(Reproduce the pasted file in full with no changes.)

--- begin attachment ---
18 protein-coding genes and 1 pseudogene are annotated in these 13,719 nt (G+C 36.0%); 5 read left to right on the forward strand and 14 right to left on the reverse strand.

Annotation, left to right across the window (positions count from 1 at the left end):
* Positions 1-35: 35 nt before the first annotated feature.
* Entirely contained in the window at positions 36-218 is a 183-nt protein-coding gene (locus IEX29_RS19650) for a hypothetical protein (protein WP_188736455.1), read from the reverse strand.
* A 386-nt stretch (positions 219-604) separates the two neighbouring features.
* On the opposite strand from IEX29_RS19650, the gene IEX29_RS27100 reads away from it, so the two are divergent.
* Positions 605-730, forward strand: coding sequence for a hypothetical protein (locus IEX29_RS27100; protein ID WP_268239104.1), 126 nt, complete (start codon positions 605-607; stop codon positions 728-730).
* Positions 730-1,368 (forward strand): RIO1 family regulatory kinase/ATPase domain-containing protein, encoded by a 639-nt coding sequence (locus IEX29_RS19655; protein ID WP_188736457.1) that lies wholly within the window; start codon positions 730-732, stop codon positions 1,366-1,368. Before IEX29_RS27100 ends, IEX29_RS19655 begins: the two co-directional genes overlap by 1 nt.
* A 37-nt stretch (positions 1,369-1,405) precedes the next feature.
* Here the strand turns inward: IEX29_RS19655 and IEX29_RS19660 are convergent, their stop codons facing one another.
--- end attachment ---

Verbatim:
18 protein-coding genes and 1 pseudogene are annotated in these 13,719 nt (G+C 36.0%); 5 read left to right on the forward strand and 14 right to left on the reverse strand.

Annotation, left to right across the window (positions count from 1 at the left end):
* Positions 1-35: 35 nt before the first annotated feature.
* Entirely contained in the window at positions 36-218 is a 183-nt protein-coding gene (locus IEX29_RS19650) for a hypothetical protein (protein WP_188736455.1), read from the reverse strand.
* A 386-nt stretch (positions 219-604) separates the two neighbouring features.
* On the opposite strand from IEX29_RS19650, the gene IEX29_RS27100 reads away from it, so the two are divergent.
* Positions 605-730, forward strand: coding sequence for a hypothetical protein (locus IEX29_RS27100; protein ID WP_268239104.1), 126 nt, complete (start codon positions 605-607; stop codon positions 728-730).
* Positions 730-1,368 (forward strand): RIO1 family regulatory kinase/ATPase domain-containing protein, encoded by a 639-nt coding sequence (locus IEX29_RS19655; protein ID WP_188736457.1) that lies wholly within the window; start codon positions 730-732, stop codon positions 1,366-1,368. Before IEX29_RS27100 ends, IEX29_RS19655 begins: the two co-directional genes overlap by 1 nt.
* A 37-nt stretch (positions 1,369-1,405) precedes the next feature.
* Here the strand turns inward: IEX29_RS19655 and IEX29_RS19660 are convergent, their stop codons facing one another.